“Mullahs, guards, and bonyads: an exploration of Iranian leadership dynamics” (RAND)
RAND Corporation provides an extensive overview of Iran’s formal and informal power structures. The report argues that US policymakers should deal with the existing government in Iran rather than attempt to exploit the country’s complex domestic politics.

“Western analysts urge Amano to be more forceful, less divisive than ElBaradei”

“Western analysts urge Amano to be more forceful, less divisive than ElBaradei”
December 1-3, 2009
     James M. Acton outlines the challenges faced by new IAEA head Yukiya Amano, focusing on the need to secure more funding from member states and resolve tensions surrounding Iran and Syria. According to Acton, the US and other developed states believe Amano will be less divisive than his predecessor, Mohamed ElBaradei, whose hesitation to exploit the agency’s full investigative authority eroded both Western and non-Western confidence in the agency. Acton urges Amano to draft “honest” and “straightforward” reports to ensure that agency regulations are enforced against uncooperative member states (Carnegie Endowment for International Peace).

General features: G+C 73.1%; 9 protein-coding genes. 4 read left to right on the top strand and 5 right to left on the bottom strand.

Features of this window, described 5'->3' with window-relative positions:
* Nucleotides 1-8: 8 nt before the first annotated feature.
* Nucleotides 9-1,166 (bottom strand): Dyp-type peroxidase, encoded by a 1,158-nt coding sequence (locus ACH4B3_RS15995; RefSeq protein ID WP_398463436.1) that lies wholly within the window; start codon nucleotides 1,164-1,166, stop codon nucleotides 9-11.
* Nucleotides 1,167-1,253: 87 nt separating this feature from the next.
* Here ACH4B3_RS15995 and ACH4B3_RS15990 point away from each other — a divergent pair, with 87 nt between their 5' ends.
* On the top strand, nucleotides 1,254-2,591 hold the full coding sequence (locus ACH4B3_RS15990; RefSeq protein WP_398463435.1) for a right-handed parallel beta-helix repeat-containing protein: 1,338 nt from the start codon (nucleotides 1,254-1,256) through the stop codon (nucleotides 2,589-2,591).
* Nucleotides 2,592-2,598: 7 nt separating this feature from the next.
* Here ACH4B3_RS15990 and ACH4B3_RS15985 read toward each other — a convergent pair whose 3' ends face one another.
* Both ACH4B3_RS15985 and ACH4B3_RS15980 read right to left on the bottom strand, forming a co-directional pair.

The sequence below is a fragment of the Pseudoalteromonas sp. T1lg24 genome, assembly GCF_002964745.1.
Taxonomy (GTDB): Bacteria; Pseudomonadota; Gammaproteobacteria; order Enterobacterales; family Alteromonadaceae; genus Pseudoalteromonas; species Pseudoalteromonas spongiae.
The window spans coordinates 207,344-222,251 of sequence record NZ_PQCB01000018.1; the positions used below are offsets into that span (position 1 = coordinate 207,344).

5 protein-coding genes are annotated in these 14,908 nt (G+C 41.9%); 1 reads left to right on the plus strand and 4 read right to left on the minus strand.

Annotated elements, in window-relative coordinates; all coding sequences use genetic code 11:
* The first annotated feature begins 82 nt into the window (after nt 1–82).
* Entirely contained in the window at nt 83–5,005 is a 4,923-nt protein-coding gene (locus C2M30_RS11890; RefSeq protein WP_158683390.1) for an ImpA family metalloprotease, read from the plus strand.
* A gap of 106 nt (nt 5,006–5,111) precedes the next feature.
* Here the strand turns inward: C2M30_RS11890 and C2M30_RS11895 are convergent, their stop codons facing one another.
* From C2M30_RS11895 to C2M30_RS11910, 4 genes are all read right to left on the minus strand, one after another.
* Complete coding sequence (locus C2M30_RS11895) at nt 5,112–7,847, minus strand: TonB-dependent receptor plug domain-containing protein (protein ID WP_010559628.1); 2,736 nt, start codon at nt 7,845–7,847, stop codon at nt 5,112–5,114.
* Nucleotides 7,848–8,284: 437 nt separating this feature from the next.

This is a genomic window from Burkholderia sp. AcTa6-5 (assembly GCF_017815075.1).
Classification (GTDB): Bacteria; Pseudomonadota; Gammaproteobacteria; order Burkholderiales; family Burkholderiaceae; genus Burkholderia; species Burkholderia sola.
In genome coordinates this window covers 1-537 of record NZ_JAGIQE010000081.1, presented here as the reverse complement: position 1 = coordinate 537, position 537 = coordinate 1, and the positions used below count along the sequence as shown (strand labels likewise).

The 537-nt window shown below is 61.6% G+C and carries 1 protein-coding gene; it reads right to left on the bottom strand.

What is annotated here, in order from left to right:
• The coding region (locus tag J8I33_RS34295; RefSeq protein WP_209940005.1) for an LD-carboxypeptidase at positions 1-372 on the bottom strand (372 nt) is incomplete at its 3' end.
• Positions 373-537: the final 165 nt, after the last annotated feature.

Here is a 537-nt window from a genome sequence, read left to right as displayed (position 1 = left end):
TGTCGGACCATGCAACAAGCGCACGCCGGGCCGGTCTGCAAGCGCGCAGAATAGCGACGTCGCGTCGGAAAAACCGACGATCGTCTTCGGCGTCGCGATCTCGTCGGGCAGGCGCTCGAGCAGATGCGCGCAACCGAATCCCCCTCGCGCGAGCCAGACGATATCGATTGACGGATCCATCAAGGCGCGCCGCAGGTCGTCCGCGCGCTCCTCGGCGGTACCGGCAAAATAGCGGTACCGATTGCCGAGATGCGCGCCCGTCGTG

Leonard Spector likewise urges Amano to make full use of the agency’s authorities. William Potter recounts his experience working with Amano, writing that Amano has “demonstrated the knowledge and fortitude” to address the stark challenges faced by the IAEA. Lawrence Scheinman writes that Amano’s most important challenge will be strengthening the agency’s safeguards system (James Martin Center for Nonproliferation Studies).
Carnegie Endowment for International Peace | James Martin Center for Nonproliferation Studies

Related posts:
“ElBaradei: IAEA lacks sufficient funding, legal authority to combat proliferation”
“Narrow victory for IAEA chief highlights strong divisions”
“IAEA infighting continues over disputed Iran evidence”

“IAEA infighting continues over disputed Iran evidence”

“IAEA infighting continues over disputed Iran evidence”